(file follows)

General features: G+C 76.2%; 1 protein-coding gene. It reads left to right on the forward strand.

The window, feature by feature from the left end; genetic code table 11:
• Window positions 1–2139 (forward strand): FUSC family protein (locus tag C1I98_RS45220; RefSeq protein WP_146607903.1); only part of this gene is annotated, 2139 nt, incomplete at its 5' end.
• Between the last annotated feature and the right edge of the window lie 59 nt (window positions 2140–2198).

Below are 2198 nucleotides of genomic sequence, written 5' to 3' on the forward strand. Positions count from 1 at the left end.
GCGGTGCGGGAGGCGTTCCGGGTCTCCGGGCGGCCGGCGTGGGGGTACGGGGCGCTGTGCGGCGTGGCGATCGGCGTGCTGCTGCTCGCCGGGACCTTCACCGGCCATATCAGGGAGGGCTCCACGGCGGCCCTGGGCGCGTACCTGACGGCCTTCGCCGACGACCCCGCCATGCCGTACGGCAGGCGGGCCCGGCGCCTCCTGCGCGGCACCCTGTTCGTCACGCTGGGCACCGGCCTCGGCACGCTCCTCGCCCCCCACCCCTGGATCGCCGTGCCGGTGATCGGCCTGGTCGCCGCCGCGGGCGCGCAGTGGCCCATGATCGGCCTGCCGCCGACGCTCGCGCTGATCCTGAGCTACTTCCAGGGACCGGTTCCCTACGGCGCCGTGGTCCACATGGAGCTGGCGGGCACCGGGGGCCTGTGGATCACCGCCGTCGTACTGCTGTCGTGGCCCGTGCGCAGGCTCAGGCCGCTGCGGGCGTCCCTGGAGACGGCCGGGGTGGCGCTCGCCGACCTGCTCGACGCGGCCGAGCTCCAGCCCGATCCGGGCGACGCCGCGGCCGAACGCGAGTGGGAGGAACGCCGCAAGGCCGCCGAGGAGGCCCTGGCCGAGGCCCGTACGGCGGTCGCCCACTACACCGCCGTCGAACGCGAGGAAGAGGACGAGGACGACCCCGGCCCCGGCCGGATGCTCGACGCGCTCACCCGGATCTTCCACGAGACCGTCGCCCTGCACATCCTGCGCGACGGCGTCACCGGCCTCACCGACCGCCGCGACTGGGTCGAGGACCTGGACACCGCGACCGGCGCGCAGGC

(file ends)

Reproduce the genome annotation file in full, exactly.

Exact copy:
General features: G+C 76.2%; 1 protein-coding gene. It reads left to right on the forward strand.

The window, feature by feature from the left end; genetic code table 11:
• Window positions 1–2139 (forward strand): FUSC family protein (locus tag C1I98_RS45220; RefSeq protein WP_146607903.1); only part of this gene is annotated, 2139 nt, incomplete at its 5' end.
• Between the last annotated feature and the right edge of the window lie 59 nt (window positions 2140–2198).

Below are 2198 nucleotides of genomic sequence, written 5' to 3' on the forward strand. Positions count from 1 at the left end.
GCGGTGCGGGAGGCGTTCCGGGTCTCCGGGCGGCCGGCGTGGGGGTACGGGGCGCTGTGCGGCGTGGCGATCGGCGTGCTGCTGCTCGCCGGGACCTTCACCGGCCATATCAGGGAGGGCTCCACGGCGGCCCTGGGCGCGTACCTGACGGCCTTCGCCGACGACCCCGCCATGCCGTACGGCAGGCGGGCCCGGCGCCTCCTGCGCGGCACCCTGTTCGTCACGCTGGGCACCGGCCTCGGCACGCTCCTCGCCCCCCACCCCTGGATCGCCGTGCCGGTGATCGGCCTGGTCGCCGCCGCGGGCGCGCAGTGGCCCATGATCGGCCTGCCGCCGACGCTCGCGCTGATCCTGAGCTACTTCCAGGGACCGGTTCCCTACGGCGCCGTGGTCCACATGGAGCTGGCGGGCACCGGGGGCCTGTGGATCACCGCCGTCGTACTGCTGTCGTGGCCCGTGCGCAGGCTCAGGCCGCTGCGGGCGTCCCTGGAGACGGCCGGGGTGGCGCTCGCCGACCTGCTCGACGCGGCCGAGCTCCAGCCCGATCCGGGCGACGCCGCGGCCGAACGCGAGTGGGAGGAACGCCGCAAGGCCGCCGAGGAGGCCCTGGCCGAGGCCCGTACGGCGGTCGCCCACTACACCGCCGTCGAACGCGAGGAAGAGGACGAGGACGACCCCGGCCCCGGCCGGATGCTCGACGCGCTCACCCGGATCTTCCACGAGACCGTCGCCCTGCACATCCTGCGCGACGGCGTCACCGGCCTCACCGACCGCCGCGACTGGGTCGAGGACCTGGACACCGCGACCGGCGCGCAGGC